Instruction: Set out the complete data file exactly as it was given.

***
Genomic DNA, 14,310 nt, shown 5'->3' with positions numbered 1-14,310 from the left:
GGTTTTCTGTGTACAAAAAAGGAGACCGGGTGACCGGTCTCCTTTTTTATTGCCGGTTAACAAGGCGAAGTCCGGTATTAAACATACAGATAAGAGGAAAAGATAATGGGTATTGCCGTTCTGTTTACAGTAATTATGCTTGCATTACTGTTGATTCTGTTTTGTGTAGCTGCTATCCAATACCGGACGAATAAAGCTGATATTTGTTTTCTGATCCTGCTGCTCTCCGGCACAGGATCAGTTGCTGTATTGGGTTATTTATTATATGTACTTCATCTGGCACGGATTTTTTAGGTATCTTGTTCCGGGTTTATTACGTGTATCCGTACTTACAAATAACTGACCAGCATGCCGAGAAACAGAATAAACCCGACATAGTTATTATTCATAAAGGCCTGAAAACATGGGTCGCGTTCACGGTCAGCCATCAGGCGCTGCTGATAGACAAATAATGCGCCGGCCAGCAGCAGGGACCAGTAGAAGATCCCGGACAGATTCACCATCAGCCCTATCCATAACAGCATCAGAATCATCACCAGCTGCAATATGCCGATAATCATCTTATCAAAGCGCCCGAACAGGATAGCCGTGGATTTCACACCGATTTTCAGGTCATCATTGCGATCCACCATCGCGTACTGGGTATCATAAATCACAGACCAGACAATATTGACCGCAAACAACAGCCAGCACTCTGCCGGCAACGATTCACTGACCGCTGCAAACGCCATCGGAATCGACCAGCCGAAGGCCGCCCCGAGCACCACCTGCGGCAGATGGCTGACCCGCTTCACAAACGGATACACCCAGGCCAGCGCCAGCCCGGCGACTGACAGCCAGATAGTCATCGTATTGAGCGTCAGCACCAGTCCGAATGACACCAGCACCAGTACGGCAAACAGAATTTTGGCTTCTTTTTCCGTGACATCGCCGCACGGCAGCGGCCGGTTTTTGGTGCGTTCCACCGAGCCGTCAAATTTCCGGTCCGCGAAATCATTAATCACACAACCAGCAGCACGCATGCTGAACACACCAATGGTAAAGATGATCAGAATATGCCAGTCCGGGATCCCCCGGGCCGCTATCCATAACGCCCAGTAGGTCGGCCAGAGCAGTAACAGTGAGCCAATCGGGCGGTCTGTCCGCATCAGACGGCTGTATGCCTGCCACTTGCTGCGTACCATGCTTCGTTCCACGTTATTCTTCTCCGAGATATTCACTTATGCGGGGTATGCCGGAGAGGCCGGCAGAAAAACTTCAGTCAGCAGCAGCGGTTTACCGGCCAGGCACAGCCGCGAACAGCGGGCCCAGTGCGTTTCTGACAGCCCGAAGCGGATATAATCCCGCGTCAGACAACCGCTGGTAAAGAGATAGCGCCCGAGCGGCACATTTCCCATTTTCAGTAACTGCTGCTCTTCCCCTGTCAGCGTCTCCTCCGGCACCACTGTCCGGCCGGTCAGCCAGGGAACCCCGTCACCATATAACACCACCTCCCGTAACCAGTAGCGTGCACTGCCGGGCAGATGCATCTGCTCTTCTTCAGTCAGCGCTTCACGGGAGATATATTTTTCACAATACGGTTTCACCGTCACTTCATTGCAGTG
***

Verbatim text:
Genomic DNA, 14,310 nt, shown 5'->3' with positions numbered 1-14,310 from the left:
GGTTTTCTGTGTACAAAAAAGGAGACCGGGTGACCGGTCTCCTTTTTTATTGCCGGTTAACAAGGCGAAGTCCGGTATTAAACATACAGATAAGAGGAAAAGATAATGGGTATTGCCGTTCTGTTTACAGTAATTATGCTTGCATTACTGTTGATTCTGTTTTGTGTAGCTGCTATCCAATACCGGACGAATAAAGCTGATATTTGTTTTCTGATCCTGCTGCTCTCCGGCACAGGATCAGTTGCTGTATTGGGTTATTTATTATATGTACTTCATCTGGCACGGATTTTTTAGGTATCTTGTTCCGGGTTTATTACGTGTATCCGTACTTACAAATAACTGACCAGCATGCCGAGAAACAGAATAAACCCGACATAGTTATTATTCATAAAGGCCTGAAAACATGGGTCGCGTTCACGGTCAGCCATCAGGCGCTGCTGATAGACAAATAATGCGCCGGCCAGCAGCAGGGACCAGTAGAAGATCCCGGACAGATTCACCATCAGCCCTATCCATAACAGCATCAGAATCATCACCAGCTGCAATATGCCGATAATCATCTTATCAAAGCGCCCGAACAGGATAGCCGTGGATTTCACACCGATTTTCAGGTCATCATTGCGATCCACCATCGCGTACTGGGTATCATAAATCACAGACCAGACAATATTGACCGCAAACAACAGCCAGCACTCTGCCGGCAACGATTCACTGACCGCTGCAAACGCCATCGGAATCGACCAGCCGAAGGCCGCCCCGAGCACCACCTGCGGCAGATGGCTGACCCGCTTCACAAACGGATACACCCAGGCCAGCGCCAGCCCGGCGACTGACAGCCAGATAGTCATCGTATTGAGCGTCAGCACCAGTCCGAATGACACCAGCACCAGTACGGCAAACAGAATTTTGGCTTCTTTTTCCGTGACATCGCCGCACGGCAGCGGCCGGTTTTTGGTGCGTTCCACCGAGCCGTCAAATTTCCGGTCCGCGAAATCATTAATCACACAACCAGCAGCACGCATGCTGAACACACCAATGGTAAAGATGATCAGAATATGCCAGTCCGGGATCCCCCGGGCCGCTATCCATAACGCCCAGTAGGTCGGCCAGAGCAGTAACAGTGAGCCAATCGGGCGGTCTGTCCGCATCAGACGGCTGTATGCCTGCCACTTGCTGCGTACCATGCTTCGTTCCACGTTATTCTTCTCCGAGATATTCACTTATGCGGGGTATGCCGGAGAGGCCGGCAGAAAAACTTCAGTCAGCAGCAGCGGTTTACCGGCCAGGCACAGCCGCGAACAGCGGGCCCAGTGCGTTTCTGACAGCCCGAAGCGGATATAATCCCGCGTCAGACAACCGCTGGTAAAGAGATAGCGCCCGAGCGGCACATTTCCCATTTTCAGTAACTGCTGCTCTTCCCCTGTCAGCGTCTCCTCCGGCACCACTGTCCGGCCGGTCAGCCAGGGAACCCCGTCACCATATAACACCACCTCCCGTAACCAGTAGCGTGCACTGCCGGGCAGATGCATCTGCTCTTCTTCAGTCAGCGCTTCACGGGAGATATATTTTTCACAATACGGTTTCACCGTCACTTCATTGCAGTG